Swift Ultima
(Linear Phase)

5 inch 2-way
13 Liters Bass Reflex Satellite

by Michael Chua

This design is free for DIY. Not for Commercial Use.
This article may not be published in part or full without the express permission of AmpsLab.

Electrical Phase

In an ideal world, a loudspeaker should present a resistive load to the power amplifier. However, in the real word, it is far from this.

The majority of moving coil loudspeakers are reactive loads. In electrical terms, what this means is the resistance is not constant but changes with frequency. Reviews frequently emphasize how low the impedance of a speaker as a measure of how demanding the loudspeaker is to the power amplifier.

Impedance by itself, is not the only parameter affecting amplifier. What is often taken for granted is the electrical phase displacement. This can place even more stress on the power amplifier than low ohms.

Let's go back to some basic electrical fundamentals. The best power transfer is when the voltage and current are in phase. This would be a purely resistive load, like a filament bulb. What happens when the load is purely capacitive? There will be a phase shift where the voltage lags the current by 90 degrees. When the load is purely inductive, the opposite happens, ie the voltage leads the current by 90 degrees. Whether it leads or lags, the end result of phase displacement is more power needs to be delivered to the load.

Take Swift-III as an example (Fig 29). This kind of impedance and phase responses are typical in speakers (Fig 30). In the crossover region, the power amplifier is subjected to two different demands.

One is Impedance. The impedance at 2 ohms means the speaker wants more power from the amplifier.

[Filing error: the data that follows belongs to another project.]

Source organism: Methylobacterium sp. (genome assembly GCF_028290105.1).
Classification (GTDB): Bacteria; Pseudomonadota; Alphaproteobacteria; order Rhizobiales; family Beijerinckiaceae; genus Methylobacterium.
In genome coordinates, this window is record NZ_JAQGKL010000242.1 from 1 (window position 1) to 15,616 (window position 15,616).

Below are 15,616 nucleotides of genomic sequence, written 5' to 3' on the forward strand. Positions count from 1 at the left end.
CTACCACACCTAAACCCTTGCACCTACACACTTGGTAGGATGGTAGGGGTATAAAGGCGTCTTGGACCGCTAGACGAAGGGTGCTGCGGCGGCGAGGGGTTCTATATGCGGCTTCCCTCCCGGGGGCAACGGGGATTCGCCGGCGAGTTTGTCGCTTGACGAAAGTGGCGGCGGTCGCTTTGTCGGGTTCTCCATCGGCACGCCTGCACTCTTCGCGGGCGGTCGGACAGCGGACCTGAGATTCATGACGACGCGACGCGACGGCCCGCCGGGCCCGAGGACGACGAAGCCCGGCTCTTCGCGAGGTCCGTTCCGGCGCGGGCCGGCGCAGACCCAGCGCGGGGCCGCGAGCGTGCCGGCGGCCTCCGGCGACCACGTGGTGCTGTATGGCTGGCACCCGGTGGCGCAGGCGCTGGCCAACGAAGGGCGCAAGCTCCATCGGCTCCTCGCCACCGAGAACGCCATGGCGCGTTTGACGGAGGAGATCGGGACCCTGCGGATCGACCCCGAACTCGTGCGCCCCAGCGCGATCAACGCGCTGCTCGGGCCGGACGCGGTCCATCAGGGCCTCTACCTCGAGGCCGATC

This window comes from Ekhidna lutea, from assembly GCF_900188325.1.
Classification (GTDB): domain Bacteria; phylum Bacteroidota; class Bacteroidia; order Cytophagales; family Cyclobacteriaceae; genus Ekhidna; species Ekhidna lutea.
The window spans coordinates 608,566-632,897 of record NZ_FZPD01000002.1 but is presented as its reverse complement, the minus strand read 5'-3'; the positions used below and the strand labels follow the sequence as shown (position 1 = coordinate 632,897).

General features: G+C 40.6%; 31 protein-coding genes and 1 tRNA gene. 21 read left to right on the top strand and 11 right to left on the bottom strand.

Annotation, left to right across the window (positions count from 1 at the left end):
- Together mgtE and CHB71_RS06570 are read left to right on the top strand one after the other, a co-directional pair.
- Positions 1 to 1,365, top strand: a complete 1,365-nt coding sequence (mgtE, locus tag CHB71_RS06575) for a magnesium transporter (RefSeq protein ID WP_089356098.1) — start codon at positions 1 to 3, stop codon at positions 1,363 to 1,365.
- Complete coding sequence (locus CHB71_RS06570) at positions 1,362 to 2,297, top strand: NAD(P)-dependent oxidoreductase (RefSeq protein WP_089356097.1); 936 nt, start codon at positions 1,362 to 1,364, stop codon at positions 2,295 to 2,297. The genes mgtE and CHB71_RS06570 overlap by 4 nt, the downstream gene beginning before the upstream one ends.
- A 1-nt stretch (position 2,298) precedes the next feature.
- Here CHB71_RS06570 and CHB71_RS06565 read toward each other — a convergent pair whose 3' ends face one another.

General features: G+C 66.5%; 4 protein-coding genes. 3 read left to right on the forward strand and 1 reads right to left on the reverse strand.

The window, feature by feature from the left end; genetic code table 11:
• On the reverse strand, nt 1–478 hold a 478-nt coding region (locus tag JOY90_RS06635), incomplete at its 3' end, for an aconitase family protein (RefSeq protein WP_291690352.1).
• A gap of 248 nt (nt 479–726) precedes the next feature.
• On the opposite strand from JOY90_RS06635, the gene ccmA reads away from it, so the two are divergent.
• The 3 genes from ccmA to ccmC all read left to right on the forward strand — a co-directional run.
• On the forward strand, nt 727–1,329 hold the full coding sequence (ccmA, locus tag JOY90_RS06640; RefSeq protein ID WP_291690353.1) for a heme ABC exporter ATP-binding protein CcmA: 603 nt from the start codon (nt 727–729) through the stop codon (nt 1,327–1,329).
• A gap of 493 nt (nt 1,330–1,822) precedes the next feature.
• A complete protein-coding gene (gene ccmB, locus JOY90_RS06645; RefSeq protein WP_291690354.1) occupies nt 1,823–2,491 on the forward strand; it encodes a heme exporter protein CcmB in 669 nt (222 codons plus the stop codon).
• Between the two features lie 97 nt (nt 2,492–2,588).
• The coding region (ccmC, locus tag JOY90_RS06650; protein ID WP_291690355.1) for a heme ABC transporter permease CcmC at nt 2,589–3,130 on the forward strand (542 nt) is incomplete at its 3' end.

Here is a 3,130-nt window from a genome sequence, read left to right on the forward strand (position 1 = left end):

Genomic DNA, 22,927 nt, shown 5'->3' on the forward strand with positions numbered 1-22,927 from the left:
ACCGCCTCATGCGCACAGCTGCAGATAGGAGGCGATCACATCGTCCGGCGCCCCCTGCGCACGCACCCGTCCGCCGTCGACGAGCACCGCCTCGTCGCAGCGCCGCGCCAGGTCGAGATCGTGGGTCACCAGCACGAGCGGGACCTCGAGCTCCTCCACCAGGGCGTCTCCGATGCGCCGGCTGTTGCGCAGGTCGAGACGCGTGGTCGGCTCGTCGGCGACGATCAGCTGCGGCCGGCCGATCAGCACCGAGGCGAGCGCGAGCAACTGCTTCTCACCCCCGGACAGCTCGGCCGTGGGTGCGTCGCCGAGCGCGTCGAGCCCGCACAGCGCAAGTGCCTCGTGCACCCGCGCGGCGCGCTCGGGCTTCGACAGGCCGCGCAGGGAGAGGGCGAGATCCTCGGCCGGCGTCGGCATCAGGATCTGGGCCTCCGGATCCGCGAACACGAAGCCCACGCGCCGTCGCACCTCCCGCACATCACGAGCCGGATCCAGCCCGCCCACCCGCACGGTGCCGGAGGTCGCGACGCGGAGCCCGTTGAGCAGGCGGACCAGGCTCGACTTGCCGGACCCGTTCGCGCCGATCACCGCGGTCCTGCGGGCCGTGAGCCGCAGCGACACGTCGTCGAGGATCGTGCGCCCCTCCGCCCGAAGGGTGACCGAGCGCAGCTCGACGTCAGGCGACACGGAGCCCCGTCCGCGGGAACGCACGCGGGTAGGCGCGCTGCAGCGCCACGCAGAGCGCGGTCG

Next is the phase shift. Quite a bit of power is not used by the speaker due to the +/- 45 degrees phase shift. To make up for it, the power amplifier must now deliver more power than normal. Looking at it another way, Phase Shift = Power Inefficiency.

click picture to Enlarge

Fig 29 - Swift-III Impedance
click picture to Enlarge

Fig 30 - KEF Q900 Impedance


Swift Ultima
linear phase loudspeaker

The Swift Ultima (Fig 31) is a near perfect load for power amplifiers. At 500Hz upwards, there are no wild fluctuations in impedance and phase. The impedance gradually lowers to 6 ohms at 20kHz. Phase is contained within a tight -8 degrees window, behaving in a linear fashion to 20kHz. This is crucial as the crossover and the bulk of musical information reside in this bandwidth.

Below 500Hz, the phase gradually dips to -45 degrees at 100Hz. Eventhough the phase angle is -45, the impedance has gone up to 20 ohms. Power amplifiers would not have any problems with this. If it had been -45 degrees at 2 ohms, that would be a serious issue.

Fig 31 - Swift Ultima Impedance/Phase Response


Swift Ultima Distortion

Fig 32 is the Distortion plot of the Ultima. THD (blue trace) is lower than 0.3% (-50dB) from 500Hz - 20kHz, consisting predominately 2nd harmonics (red trace).

Fig 32 - Swift Ultima Distortion
(mic 20 ins On Axis with XT25TG30 | 5ms Impulse Window | 1/12 oct smoothing)

Swift Ultima Frequency Response

The frequency response of the Ultima is an improvement over Swift-IIIc. The tweeter response is level instead of tapering down. This is from an additional EQ network.

Fig 32 - SWIFT-Ultima Frequency Response
(mic 1 meter Tweeter Axis | 5ms Impulse Window | 1/12 oct smoothing)


Swift Ultima Crossover Network

The Ultima crossover is very similar to Swift-IIIc. There's no change to the network for the ZA14. For the XT25TG30, a 3uF in parallel with a 2.2 ohm resistor at the front end serves to EQ the tapering response.


Fig 33 - Crossover Network of Swift-Ultima

the sound of Swift Ultima

After listening to the Ultima for a few days, it seems the music sounds cleaner, particularly voices and the treble. Maybe it's because of the linear phase behavior of the Ultima. One thing is for sure, the power amplifier loves the Ulitma.

Aug 28, 2013


next > Swift | Swift-II Hybrid | Swift-II Passive | Swift-II Music
  Swift-III | Swift-IIIa | Swift-IIIb | Swift-IIIc | Swift Ultima | Swift Ultima-II


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